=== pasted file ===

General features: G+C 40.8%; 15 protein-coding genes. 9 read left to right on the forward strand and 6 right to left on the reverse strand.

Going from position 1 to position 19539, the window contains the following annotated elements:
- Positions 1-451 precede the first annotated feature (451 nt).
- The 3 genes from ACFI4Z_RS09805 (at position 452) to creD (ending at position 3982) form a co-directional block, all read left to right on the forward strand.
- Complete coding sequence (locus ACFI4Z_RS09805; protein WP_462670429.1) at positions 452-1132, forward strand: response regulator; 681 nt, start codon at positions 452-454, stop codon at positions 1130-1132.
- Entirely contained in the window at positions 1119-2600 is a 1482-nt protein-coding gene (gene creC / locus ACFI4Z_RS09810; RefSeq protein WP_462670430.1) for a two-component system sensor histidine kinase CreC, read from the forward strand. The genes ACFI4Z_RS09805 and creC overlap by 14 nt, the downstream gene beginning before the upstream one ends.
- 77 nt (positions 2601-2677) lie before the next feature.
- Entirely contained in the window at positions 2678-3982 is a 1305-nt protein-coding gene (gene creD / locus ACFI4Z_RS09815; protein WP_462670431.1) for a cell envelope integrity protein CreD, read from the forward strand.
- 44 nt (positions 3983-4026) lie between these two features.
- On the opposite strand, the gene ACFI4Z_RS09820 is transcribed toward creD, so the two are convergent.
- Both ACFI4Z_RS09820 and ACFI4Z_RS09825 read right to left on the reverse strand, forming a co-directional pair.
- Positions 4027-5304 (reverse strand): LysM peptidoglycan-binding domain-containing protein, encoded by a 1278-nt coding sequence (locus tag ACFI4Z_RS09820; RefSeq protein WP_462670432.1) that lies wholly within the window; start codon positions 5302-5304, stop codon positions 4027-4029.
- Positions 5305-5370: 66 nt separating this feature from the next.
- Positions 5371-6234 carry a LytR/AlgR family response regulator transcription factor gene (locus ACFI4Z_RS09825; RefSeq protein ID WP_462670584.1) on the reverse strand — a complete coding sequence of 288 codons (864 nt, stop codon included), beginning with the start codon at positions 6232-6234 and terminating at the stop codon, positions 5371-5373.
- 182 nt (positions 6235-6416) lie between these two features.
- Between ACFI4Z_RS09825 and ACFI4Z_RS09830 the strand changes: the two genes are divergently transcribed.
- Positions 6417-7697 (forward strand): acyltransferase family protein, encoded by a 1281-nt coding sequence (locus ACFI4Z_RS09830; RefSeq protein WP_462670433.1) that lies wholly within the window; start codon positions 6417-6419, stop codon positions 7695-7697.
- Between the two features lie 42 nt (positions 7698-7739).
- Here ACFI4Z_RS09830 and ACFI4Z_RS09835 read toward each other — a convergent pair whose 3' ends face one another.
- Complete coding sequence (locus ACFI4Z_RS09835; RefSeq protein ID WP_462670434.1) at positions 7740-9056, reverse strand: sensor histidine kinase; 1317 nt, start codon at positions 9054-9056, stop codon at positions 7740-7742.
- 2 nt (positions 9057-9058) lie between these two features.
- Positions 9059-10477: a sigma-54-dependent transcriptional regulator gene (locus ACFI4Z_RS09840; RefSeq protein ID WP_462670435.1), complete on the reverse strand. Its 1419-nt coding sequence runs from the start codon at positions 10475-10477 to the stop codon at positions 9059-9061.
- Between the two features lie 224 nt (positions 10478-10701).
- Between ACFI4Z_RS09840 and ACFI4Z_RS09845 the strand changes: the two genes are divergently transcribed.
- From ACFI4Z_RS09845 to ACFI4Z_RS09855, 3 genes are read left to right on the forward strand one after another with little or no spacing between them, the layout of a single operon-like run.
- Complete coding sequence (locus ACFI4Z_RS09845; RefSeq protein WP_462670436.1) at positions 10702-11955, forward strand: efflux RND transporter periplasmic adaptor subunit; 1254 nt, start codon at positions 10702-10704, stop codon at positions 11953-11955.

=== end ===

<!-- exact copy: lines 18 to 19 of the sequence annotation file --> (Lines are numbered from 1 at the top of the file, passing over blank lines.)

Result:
- Between the two features lie 42 nt (positions 7698-7739).
- Here ACFI4Z_RS09830 and ACFI4Z_RS09835 read toward each other — a convergent pair whose 3' ends face one another.